But what should you do when offered donations that are not usable or appropriate? For example, how should a charity react when it is offered an item so worn that the only option is to send it to the local dump? Unfortunately, this can be a drain on the charity's staff. And if there's a fee to use the dump, it can cost the organization. 

Another sticky situation that some not-for-profits face is what to do with donations of real estate. Although property is potentially valuable, many organizations don't have the staff or skills to manage real estate and may not want to accept the environmental liabilities that go along with it. 

 

And how should you cope with contributions of old computers? Since computer parts may contain lead and are considered hazardous waste, many areas charge a fee for proper disposal. 

Of course, not-for-profit organizations don't want to run the risk of offending donors -- especially when a few months down the road, the same individuals might come up with something that perfectly meshes with the organization's needs.

Honesty and politeness are the best policy. Most contributors respond well when gently told that the organization appreciates the gesture, but the donation is something you cannot use. Furthermore, most people understand that a not-for-profit must watch expenses. Explain that it isn't fiscally prudent to accept something, such as out-of-date computers, which will cost the organization money to dispose of. 

Some not-for-profit managers tell donors they can't accept contributions because they lack storage space, while others smooth over any ruffled feathers by letting donors know of other items the organization needs -- including volunteer hours.

Another trick to minimize the problem is to use local media -- send press releases to newspapers and local television stations, for instance -- to get the word out about what your organization really needs and what it cannot accept.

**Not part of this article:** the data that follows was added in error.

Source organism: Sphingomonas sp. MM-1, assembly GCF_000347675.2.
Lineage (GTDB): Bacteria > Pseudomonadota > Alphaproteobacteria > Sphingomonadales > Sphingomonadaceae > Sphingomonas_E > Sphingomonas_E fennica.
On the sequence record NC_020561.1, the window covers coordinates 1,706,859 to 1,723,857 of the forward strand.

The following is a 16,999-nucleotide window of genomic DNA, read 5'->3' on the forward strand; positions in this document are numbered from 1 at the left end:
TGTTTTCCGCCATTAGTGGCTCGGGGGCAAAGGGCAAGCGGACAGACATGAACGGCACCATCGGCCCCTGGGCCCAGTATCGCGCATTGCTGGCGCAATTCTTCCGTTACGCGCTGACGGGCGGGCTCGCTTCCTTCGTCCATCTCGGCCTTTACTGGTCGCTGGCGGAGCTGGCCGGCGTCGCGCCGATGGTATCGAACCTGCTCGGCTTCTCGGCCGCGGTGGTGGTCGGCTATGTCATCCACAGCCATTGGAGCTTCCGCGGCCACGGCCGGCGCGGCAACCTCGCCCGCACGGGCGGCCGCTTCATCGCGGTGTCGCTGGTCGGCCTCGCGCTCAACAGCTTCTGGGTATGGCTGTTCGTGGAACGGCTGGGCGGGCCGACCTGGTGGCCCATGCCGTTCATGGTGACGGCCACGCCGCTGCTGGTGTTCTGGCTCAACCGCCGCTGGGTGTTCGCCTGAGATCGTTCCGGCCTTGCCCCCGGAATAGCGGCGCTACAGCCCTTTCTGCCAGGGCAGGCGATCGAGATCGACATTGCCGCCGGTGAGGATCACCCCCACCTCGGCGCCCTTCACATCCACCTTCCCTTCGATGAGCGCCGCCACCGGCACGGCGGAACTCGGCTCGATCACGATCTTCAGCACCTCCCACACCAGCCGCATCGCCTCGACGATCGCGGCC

Or consider making use of clearinghouses in which for-profit organizations advertise what they have to donate -- office furniture and equipment, for example. For a small annual fee, not-for-profits have access to a "bulletin board" and can scan it for items on their wish lists. 

Here are a few other suggestions to minimize any bad feelings and get what your organization really needs.


• Try to steer donors to a more appropriate venue -- another not-for-profit group that might be able to use the items.
• Consult with your not-for-profit adviser about whether it's possible to accept certain assets, such as real estate and the best way to go about handling such transactions.
• Try to find out if the donors have other items that you need and let them know about those needs. When soliciting contributions from for-profits, remind them of what donations can do for their companies in terms of image enhancement and tax benefits. This approach is frequently more effective than talking up the impact a donation has on people's lives.
• Another good method for getting items you need is to ask someone from a particular for-profit company to sit on your board of directors. 

And, of course, the best policy in some situations may be to graciously accept a well-intended, but inappropriate, gift and quietly take it to the dumpster, or to be recycled.